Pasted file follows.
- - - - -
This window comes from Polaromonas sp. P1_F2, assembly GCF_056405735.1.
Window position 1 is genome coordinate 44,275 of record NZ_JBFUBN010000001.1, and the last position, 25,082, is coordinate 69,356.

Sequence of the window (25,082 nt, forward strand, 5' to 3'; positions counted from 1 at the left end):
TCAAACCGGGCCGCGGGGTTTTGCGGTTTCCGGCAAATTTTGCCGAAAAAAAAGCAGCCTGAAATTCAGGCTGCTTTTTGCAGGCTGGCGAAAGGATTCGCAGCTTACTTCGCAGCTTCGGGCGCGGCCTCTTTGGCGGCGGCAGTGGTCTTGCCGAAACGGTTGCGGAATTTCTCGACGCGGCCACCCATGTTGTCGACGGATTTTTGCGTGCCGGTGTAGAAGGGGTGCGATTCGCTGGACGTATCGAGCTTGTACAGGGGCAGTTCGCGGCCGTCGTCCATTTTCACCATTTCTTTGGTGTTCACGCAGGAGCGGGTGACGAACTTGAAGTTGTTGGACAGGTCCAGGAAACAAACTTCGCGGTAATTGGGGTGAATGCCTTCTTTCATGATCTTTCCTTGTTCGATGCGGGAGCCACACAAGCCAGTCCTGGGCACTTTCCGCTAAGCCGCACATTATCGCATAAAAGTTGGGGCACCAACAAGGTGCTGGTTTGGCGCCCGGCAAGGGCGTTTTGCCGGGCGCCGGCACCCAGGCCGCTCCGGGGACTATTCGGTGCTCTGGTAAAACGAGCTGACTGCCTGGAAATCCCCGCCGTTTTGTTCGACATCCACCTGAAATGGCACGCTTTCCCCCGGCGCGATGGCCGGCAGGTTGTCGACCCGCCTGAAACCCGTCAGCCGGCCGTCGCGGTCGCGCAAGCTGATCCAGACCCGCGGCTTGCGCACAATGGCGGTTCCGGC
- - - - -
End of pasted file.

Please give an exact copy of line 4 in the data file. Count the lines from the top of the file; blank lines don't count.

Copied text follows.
TCAAACCGGGCCGCGGGGTTTTGCGGTTTCCGGCAAATTTTGCCGAAAAAAAAGCAGCCTGAAATTCAGGCTGCTTTTTGCAGGCTGGCGAAAGGATTCGCAGCTTACTTCGCAGCTTCGGGCGCGGCCTCTTTGGCGGCGGCAGTGGTCTTGCCGAAACGGTTGCGGAATTTCTCGACGCGGCCACCCATGTTGTCGACGGATTTTTGCGTGCCGGTGTAGAAGGGGTGCGATTCGCTGGACGTATCGAGCTTGTACAGGGGCAGTTCGCGGCCGTCGTCCATTTTCACCATTTCTTTGGTGTTCACGCAGGAGCGGGTGACGAACTTGAAGTTGTTGGACAGGTCCAGGAAACAAACTTCGCGGTAATTGGGGTGAATGCCTTCTTTCATGATCTTTCCTTGTTCGATGCGGGAGCCACACAAGCCAGTCCTGGGCACTTTCCGCTAAGCCGCACATTATCGCATAAAAGTTGGGGCACCAACAAGGTGCTGGTTTGGCGCCCGGCAAGGGCGTTTTGCCGGGCGCCGGCACCCAGGCCGCTCCGGGGACTATTCGGTGCTCTGGTAAAACGAGCTGACTGCCTGGAAATCCCCGCCGTTTTGTTCGACATCCACCTGAAATGGCACGCTTTCCCCCGGCGCGATGGCCGGCAGGTTGTCGACCCGCCTGAAACCCGTCAGCCGGCCGTCGCGGTCGCGCAAGCTGATCCAGACCCGCGGCTTGCGCACAATGGCGGTTCCGGC